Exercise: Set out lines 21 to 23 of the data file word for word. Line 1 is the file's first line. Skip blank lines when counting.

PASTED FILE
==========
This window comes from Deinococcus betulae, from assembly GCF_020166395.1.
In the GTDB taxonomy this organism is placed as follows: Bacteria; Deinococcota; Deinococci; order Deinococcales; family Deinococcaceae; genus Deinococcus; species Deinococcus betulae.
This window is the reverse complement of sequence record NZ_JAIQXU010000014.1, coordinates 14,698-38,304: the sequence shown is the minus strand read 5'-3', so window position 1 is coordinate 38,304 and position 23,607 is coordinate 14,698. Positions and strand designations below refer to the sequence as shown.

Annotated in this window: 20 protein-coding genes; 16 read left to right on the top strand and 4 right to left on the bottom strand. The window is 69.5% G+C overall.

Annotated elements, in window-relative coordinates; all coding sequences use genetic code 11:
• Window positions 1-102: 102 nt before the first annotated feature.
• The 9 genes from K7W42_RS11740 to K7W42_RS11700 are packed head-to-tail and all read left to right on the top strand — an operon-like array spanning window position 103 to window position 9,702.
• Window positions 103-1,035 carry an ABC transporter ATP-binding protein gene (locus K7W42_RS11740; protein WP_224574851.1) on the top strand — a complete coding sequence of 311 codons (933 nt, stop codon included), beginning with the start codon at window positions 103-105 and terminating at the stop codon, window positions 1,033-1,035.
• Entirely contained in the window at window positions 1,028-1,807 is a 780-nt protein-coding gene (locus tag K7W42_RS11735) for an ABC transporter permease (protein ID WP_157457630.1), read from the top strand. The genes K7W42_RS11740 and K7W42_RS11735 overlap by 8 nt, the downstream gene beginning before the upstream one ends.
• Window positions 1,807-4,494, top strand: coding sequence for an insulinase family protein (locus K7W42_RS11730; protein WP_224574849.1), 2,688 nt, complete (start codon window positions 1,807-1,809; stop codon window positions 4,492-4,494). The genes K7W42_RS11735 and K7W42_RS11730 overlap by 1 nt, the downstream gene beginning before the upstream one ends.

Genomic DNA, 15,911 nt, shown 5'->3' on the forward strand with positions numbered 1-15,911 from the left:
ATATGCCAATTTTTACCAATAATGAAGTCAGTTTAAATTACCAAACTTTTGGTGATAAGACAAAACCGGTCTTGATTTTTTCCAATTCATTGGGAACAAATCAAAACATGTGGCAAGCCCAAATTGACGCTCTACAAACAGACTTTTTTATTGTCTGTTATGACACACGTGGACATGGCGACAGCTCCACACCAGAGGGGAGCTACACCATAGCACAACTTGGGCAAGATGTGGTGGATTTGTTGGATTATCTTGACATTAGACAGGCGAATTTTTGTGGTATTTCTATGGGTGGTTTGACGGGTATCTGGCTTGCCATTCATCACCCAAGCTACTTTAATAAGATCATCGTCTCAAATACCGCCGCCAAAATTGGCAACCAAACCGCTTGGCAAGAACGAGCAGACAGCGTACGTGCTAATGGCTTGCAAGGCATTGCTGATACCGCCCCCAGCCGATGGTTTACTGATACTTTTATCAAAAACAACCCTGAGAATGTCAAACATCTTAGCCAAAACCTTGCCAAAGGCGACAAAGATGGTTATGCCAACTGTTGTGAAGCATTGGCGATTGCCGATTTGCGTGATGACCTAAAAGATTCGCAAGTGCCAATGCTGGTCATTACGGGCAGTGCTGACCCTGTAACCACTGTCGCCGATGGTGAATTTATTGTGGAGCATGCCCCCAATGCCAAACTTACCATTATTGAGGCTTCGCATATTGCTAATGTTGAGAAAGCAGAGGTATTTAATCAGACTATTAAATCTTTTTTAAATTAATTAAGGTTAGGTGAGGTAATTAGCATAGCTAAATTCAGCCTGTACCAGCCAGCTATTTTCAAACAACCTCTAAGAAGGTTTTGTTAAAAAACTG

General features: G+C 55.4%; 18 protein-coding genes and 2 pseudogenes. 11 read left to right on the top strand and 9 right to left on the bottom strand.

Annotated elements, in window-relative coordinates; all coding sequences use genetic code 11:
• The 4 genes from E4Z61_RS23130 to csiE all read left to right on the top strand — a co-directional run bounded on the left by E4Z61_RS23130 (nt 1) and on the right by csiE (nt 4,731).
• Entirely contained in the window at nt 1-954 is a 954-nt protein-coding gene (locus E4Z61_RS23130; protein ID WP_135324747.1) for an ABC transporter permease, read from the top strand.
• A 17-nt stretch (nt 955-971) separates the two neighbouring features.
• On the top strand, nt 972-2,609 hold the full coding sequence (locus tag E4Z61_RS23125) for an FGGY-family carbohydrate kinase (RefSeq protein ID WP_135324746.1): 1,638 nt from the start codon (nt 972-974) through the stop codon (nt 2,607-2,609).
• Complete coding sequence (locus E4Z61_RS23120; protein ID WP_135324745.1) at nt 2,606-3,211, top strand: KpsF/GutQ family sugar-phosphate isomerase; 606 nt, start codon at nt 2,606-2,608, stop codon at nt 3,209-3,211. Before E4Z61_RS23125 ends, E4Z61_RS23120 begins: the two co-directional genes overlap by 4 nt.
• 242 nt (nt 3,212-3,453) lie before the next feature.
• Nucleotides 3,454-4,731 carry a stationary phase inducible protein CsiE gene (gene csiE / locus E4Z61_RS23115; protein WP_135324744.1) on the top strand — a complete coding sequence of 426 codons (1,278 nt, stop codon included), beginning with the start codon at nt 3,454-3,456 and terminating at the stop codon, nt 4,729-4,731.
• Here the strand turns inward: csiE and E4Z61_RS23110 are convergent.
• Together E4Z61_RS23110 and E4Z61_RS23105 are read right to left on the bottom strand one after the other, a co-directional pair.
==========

• Nucleotides 3,454-4,731 carry a stationary phase inducible protein CsiE gene (gene csiE / locus E4Z61_RS23115; protein WP_135324744.1) on the top strand — a complete coding sequence of 426 codons (1,278 nt, stop codon included), beginning with the start codon at nt 3,454-3,456 and terminating at the stop codon, nt 4,729-4,731.
• Here the strand turns inward: csiE and E4Z61_RS23110 are convergent.
• Together E4Z61_RS23110 and E4Z61_RS23105 are read right to left on the bottom strand one after the other, a co-directional pair.